Are you planning water fun, camping, a barbecue? Then these tips are for you.
FARMINGTON, Conn. (June 17, 2022) – How do you plan to enjoy this summer? Whether your plans involve fun in the water, camping, or grilling your favorites, the American Red Cross in Connecticut has some resources you can use to help you have a safe summer. And don’t forget your furry friends – there are even some safety tips to follow to keep your pets safe as the weather warms up.
“Summer is a great time of year to get outside and have fun with your friends and loved ones,” said Mario Bruno, CEO of the American Red Cross Connecticut and the Rhode Island Region. “But there are dangers if you don’t swim, camp or have a proper BBQ. Here at the Red Cross we want you to have a safe summer and are offering these steps for you to follow.”
Every day in the United States, an average of 11 people die from accidental drowning — and one in five of those are children under the age of 14, according to the Centers for Disease Control and Prevention (CDC). The Red Cross wants everyone to know important safety knowledge and skills that can save your life in and around the water. We encourage families to build confidence in the water by learning to be safe, make good decisions, learn to swim and how to deal with emergencies.
- Preventing unsupervised access to water, providing constant, active adult supervision, and knowing how to swim are critical layers of protection in preventing drowning.
- Swimming courses are offered for both children and adults. Use the map to find swimming learning providers in your community. Everyone should also learn first aid and CPR so they know what to do in an emergency.
- Download the ZAC Foundation-sponsored Red Cross Swim app for safety tips, kid-friendly videos and activities, and take the free online Water Safety for Parents and Carers course in English or Spanish.
- It is best to swim in a guarded area. Always designate a “water watcher” whose sole responsibility is to keep a close eye and constant attention on everyone in and around the water until the next water watcher takes over.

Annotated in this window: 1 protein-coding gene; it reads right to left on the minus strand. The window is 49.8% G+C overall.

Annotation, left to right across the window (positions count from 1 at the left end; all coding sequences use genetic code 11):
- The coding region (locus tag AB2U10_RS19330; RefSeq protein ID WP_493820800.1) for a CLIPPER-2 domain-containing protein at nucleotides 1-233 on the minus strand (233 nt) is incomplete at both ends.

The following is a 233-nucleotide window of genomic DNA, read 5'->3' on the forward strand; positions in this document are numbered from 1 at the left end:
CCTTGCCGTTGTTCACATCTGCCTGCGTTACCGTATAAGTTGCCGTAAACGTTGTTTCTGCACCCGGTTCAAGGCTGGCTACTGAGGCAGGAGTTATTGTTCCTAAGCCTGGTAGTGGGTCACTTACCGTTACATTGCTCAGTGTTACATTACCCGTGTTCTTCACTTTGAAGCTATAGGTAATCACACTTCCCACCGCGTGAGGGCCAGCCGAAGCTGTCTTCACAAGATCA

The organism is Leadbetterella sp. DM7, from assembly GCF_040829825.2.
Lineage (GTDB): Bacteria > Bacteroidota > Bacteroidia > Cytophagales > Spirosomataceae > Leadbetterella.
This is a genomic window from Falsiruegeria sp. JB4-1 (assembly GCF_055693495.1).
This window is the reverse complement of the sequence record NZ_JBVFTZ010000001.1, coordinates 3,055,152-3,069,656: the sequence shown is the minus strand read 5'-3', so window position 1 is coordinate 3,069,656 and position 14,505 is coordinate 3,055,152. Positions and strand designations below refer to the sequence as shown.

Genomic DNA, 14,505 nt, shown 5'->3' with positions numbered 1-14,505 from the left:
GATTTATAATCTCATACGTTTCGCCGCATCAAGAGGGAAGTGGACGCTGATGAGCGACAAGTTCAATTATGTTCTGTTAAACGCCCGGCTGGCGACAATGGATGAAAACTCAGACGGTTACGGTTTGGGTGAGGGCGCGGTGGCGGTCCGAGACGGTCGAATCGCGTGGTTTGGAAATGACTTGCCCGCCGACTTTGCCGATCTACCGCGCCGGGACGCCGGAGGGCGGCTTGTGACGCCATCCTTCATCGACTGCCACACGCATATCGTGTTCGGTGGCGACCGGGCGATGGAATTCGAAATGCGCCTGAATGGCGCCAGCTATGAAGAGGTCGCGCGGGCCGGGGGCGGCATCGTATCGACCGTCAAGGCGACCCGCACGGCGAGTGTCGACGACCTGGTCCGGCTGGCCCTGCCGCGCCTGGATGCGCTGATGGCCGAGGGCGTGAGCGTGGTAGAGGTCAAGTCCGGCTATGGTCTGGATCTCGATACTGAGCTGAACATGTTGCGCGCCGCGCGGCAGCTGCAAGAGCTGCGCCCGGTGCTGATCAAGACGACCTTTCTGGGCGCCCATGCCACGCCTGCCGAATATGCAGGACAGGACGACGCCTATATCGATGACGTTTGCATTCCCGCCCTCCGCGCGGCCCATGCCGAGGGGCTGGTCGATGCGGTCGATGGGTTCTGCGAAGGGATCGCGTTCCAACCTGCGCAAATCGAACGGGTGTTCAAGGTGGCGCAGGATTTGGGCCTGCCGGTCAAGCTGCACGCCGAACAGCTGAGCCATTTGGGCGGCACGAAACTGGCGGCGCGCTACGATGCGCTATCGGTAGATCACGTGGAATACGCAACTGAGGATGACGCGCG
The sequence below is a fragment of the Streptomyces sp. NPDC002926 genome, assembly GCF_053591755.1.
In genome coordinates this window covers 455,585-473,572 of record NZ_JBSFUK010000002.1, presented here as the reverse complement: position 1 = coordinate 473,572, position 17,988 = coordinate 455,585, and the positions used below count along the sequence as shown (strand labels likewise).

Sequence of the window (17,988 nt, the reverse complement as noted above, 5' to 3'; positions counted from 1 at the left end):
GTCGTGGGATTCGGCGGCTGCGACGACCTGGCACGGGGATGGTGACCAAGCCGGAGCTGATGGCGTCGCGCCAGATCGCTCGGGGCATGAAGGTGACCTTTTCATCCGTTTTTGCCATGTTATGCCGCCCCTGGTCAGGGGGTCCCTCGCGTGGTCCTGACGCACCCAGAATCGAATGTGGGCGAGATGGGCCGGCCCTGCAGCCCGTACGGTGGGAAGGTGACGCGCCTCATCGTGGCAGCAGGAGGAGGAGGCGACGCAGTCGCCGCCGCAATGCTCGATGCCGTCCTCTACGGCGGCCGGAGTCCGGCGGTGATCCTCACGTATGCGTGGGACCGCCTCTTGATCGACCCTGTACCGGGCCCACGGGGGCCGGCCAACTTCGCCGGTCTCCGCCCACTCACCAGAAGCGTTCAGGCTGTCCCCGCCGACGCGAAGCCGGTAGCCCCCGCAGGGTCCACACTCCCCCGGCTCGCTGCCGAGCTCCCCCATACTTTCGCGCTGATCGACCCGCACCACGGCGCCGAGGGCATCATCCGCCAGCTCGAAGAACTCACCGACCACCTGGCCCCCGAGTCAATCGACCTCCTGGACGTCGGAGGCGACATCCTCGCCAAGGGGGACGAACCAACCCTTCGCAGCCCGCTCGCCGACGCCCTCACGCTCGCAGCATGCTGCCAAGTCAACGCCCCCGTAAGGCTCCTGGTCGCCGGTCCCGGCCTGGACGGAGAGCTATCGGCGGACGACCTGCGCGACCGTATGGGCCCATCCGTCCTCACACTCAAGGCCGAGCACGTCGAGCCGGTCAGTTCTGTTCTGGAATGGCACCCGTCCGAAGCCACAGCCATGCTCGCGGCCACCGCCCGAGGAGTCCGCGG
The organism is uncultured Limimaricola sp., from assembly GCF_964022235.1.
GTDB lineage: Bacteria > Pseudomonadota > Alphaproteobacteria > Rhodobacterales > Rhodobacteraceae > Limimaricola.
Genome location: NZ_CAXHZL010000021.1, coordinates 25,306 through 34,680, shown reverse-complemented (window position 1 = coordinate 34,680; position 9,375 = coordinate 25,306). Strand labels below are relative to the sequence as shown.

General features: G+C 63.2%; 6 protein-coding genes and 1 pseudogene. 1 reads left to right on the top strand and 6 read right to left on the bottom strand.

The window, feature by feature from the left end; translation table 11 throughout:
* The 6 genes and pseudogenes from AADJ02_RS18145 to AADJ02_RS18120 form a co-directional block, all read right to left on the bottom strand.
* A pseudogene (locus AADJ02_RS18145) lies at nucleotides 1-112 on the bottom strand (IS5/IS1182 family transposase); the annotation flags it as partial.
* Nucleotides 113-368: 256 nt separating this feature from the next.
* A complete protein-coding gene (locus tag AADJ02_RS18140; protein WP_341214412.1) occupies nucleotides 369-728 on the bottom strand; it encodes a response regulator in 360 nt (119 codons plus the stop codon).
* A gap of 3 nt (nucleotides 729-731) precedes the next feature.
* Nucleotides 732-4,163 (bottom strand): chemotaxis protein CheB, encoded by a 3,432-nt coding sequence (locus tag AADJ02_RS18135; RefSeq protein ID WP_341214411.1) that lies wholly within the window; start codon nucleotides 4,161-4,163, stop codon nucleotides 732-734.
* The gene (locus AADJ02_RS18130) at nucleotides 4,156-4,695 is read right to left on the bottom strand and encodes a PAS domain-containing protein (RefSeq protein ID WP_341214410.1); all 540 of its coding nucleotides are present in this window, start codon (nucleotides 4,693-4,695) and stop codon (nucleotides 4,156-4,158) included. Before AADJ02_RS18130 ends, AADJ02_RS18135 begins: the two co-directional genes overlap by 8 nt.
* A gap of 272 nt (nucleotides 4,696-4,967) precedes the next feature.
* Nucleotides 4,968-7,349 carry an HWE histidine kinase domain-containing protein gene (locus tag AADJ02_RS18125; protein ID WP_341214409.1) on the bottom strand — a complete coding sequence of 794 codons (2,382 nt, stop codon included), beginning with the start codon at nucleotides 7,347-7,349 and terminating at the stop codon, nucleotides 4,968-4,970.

- The drowning behavior is typically quick and silent. Without rescue, a drowning person survives only 20 to 60 seconds before going under. Grab or throw, don’t walk! In an emergency, reach for or throw an object to the person in need. Don’t go in! You could become a victim yourself.
SAFETY AT THE CAMPSITE
When planning a camping trip, it’s important to understand the ability levels of the people in your group and the environment around you. Plan accordingly.
- Pack a first aid kit to deal with bug bites, sprains, cuts and bruises, and other injuries that might happen to someone in your group. Take a Red Cross first aid and CPR course and download the first aid app so you know what to do if help is delayed. You’ll learn how to treat serious wounds, broken bones, bites and stings, and more.
- Sprains and falls are among the most common accidents that travelers can face. Falls are the biggest threat, many of them due to poor decision making, lack of skill or insufficient preparation. Dehydration is also a danger. Plan ahead for these dangers.
- Share your travel plans and locations with a family member, neighbor or friend.
- Bring nutritious food and water, light clothing to cover up, and pet supplies.
More than three-fourths of American adults have grilled at least once, yet grilling ignites an average of more than 10,000 home fires each year. To avoid this, the Red Cross gives these grill safety tips:
SAFETY FOR PET
The heat of summer can be dangerous for your pets. Follow these steps to ensure your pet stays safe this summer.
- Don’t leave your pet in a hot vehicle for even a few minutes. The interior temperature of the car can quickly reach 120 degrees, even with the windows open.
- Animals can suffer from heat stroke, a common problem for pets in warmer weather. Dogs with short noses or muzzles, like the boxer or bulldog, are particularly prone to heat stroke, along with overweight pets, those with extremely thick fur, or pets with upper respiratory problems such as laryngeal paralysis or a collapsing windpipe.
- Some of the signs of heat stroke in your pet are excessive panting and an inability to calm down even when lying down, brick red gum color, rapid pulse and inability to get up.
- If you suspect your pet has heat stroke, take their temperature rectally. If the temperature is above 105 degrees, cool the animal. The easiest way to do this is with the water hose. Stop cooling the animal when the temperature reaches 103 degrees.
- Get your pet to the vet as soon as possible, as heat stroke can lead to serious organ dysfunction and damage. Download the Red Cross Pet First Aid App for instant access to treatment for heat stroke, other emergencies and general cat and dog care and take the Cat and Dog First Aid online training course part.
Accidents and emergencies happen
The Red Cross has several resources to help people learn how to treat bee stings, burns, and heat emergencies, including online and in-person training courses, a free first aid app, and an Amazon Alexa first aid skill -enabled devices.
Help save lives this summer
Blood donations dwindle in late spring and early summer — especially during holiday weeks like Memorial Day and Independence Day — but the need for blood and platelet transfusions doesn’t take a summer break. Generous blood and platelet donors are vital to ensure life-saving care is available the moment patients need it. to Make a donation appointment, download the Red Cross blood donor app, visit us RedCrossBlood.org or call 1-800-RED CROSS (1-800-733-2767).
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